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New Year Greetings

December 31, 2011 Leave a comment

Ahmed Afaal, Managing Director

I extend my heartiest greetings and well wishes to all of you and your families on the New Year. May the year 2012 bring happiness, peace and prosperity to you and your family.

As we look back at the past year, year 2011, the ADK Hospital marked a number of achievements. The most significant of them is the full operationalization of the new extension of the Hospital. A brand new facility with increased and improved inpatient and outpatient facilities have brought a number positive acceptance from our clients.

In addition, delivery services were improved with the establishment of a more spacious, sophisticated and modern delivery suits with extra capacity has given a major boost to a much-needed area of service.

Year 2011 has also marked a significant increase in the number of service seekers. With the expanded facilities, more people have been able seek services from the Hospital and hence again brought a positive boost to the institution.

Apart from this, year 2011 has also been a year where more training opportunities were available for staff. In this regard, the most significant improvement is in the area of in-service trainings.

Furthermore, initiatives to reach and communicate with the clients were also initiated. In this regard, operator phone answering system came about with changes and a live SMS service to ADK was also initiated. More needs to be done on this though.

Significantly, the economic recession was a major challenge to the organization. Despite this, staff salary schemes across the board have been assessed and improvements made in most areas and are still on going. All staff was enrolled in the national Pensions Scheme and Medical Insurance and/or coverage.

The year ahead faces us with more challenges and more goals to reach. Firstly, the change in the Maldivian Health System financing from January 1st 2012 will bring about a major challenge to the internal operations of the Hospital. How it works, how feasible it is and of course the benefits to the clients are yet to be seen.

The Hospital now gears to initiate Blood Banking and Renal Dialysis services early in the year 2012. In addition, a major expansion project worth over USD13 million is now being planned for initiation in the first quarter of 2012. This initiative will bring about a major boost to the Maldivian Health System as a whole. New state of the art tertiary care services, old age care, critical care and emergency care are all included for upgrading in this project.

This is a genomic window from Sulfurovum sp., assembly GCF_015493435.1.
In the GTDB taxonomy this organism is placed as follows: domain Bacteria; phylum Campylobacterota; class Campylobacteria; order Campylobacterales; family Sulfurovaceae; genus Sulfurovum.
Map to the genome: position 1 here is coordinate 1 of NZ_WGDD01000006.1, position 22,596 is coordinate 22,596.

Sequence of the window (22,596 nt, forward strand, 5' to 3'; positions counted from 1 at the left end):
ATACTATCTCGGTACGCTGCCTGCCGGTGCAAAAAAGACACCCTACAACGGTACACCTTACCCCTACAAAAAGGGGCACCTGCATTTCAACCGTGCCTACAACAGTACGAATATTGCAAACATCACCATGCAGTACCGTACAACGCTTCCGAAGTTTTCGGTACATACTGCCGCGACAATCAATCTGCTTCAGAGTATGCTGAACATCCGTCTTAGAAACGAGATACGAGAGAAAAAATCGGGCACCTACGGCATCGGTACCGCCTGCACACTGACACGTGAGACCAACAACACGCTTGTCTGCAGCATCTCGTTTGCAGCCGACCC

So as we say good-bye to 2011 and look forward to year 2012, I deeply appreciate and thank all of you for the hard work that you have put in to the institution. Your sincerity and commitment to ADK is immeasurable. I personally and the Management as a whole appreciate your valuable contribution without it we will not be able to reach the height that we have.

Once again, I wish you and your families a very Happy Near Year with a lot of fortune and fulfilment. I have the confidence that you will continue to serve the people of Maldives through the Hospital.

Categories: Issue 22: Jan 12

How Doctors Die. It’s Not Like the Rest of Us, But it Should Be

December 31, 2011 Leave a comment

By Dr. Ken Murry, Clinical Assistant Professor of Family Medicine, University of South Carolina, USA

Contributed by Dr. Ken Murry, This piece was originally published in Zocalo Public Square, an online magazine of ideas.

It’s not a frequent topic of discussion, but doctors die, too. And they don’t die like the rest of us. What’s unusual about them is not how much treatment they get compared to most Americans, but how little. For all the time they spend fending off the deaths of others, they tend to be fairly serene when faced with death themselves. They know exactly what is going to happen, they know the choices, and they generally have access to any sort of medical care they could want. But they go gently.Years ago, Charlie, a highly respected orthopedist and a mentor of mine, found a lump in his stomach. He had a surgeon explore the area, and the diagnosis was pancreatic cancer. This surgeon was one of the best in the country. He had even invented a new procedure for this exact cancer that could triple a patient’s five-year-survival odds—from 5 percent to 15 percent—albeit with a poor quality of life. Charlie was uninterested. He went home the next day, closed his practice, and never set foot in a hospital again. He focused on spending time with family and feeling as good as possible. Several months later, he died at home. He got no chemotherapy, radiation, or surgical treatment. Medicare didn’t spend much on him.